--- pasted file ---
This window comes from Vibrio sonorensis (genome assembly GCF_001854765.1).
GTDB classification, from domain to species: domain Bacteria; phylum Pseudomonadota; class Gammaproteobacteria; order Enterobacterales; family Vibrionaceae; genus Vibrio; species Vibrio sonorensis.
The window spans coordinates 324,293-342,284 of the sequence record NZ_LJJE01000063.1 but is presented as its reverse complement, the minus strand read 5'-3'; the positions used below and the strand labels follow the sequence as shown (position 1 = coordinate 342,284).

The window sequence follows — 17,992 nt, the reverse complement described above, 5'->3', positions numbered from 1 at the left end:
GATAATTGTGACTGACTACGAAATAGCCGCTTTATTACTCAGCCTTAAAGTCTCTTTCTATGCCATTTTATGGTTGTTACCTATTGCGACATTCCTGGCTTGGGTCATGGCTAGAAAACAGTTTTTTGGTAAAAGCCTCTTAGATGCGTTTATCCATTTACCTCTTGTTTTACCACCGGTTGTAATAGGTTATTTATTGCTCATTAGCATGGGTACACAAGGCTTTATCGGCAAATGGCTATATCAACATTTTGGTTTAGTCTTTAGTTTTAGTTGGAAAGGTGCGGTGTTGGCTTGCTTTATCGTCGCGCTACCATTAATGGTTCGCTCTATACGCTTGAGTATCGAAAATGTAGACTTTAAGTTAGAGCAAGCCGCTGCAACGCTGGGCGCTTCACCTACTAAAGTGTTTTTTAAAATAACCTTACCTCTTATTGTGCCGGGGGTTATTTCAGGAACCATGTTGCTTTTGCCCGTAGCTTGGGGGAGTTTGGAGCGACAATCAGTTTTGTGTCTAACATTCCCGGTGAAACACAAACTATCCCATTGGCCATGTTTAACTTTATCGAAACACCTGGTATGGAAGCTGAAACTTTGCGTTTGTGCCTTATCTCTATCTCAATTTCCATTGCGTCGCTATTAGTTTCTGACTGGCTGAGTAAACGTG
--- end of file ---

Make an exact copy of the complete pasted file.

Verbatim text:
This window comes from Vibrio sonorensis (genome assembly GCF_001854765.1).
GTDB classification, from domain to species: domain Bacteria; phylum Pseudomonadota; class Gammaproteobacteria; order Enterobacterales; family Vibrionaceae; genus Vibrio; species Vibrio sonorensis.
The window spans coordinates 324,293-342,284 of the sequence record NZ_LJJE01000063.1 but is presented as its reverse complement, the minus strand read 5'-3'; the positions used below and the strand labels follow the sequence as shown (position 1 = coordinate 342,284).

The window sequence follows — 17,992 nt, the reverse complement described above, 5'->3', positions numbered from 1 at the left end:
GATAATTGTGACTGACTACGAAATAGCCGCTTTATTACTCAGCCTTAAAGTCTCTTTCTATGCCATTTTATGGTTGTTACCTATTGCGACATTCCTGGCTTGGGTCATGGCTAGAAAACAGTTTTTTGGTAAAAGCCTCTTAGATGCGTTTATCCATTTACCTCTTGTTTTACCACCGGTTGTAATAGGTTATTTATTGCTCATTAGCATGGGTACACAAGGCTTTATCGGCAAATGGCTATATCAACATTTTGGTTTAGTCTTTAGTTTTAGTTGGAAAGGTGCGGTGTTGGCTTGCTTTATCGTCGCGCTACCATTAATGGTTCGCTCTATACGCTTGAGTATCGAAAATGTAGACTTTAAGTTAGAGCAAGCCGCTGCAACGCTGGGCGCTTCACCTACTAAAGTGTTTTTTAAAATAACCTTACCTCTTATTGTGCCGGGGGTTATTTCAGGAACCATGTTGCTTTTGCCCGTAGCTTGGGGGAGTTTGGAGCGACAATCAGTTTTGTGTCTAACATTCCCGGTGAAACACAAACTATCCCATTGGCCATGTTTAACTTTATCGAAACACCTGGTATGGAAGCTGAAACTTTGCGTTTGTGCCTTATCTCTATCTCAATTTCCATTGCGTCGCTATTAGTTTCTGACTGGCTGAGTAAACGTG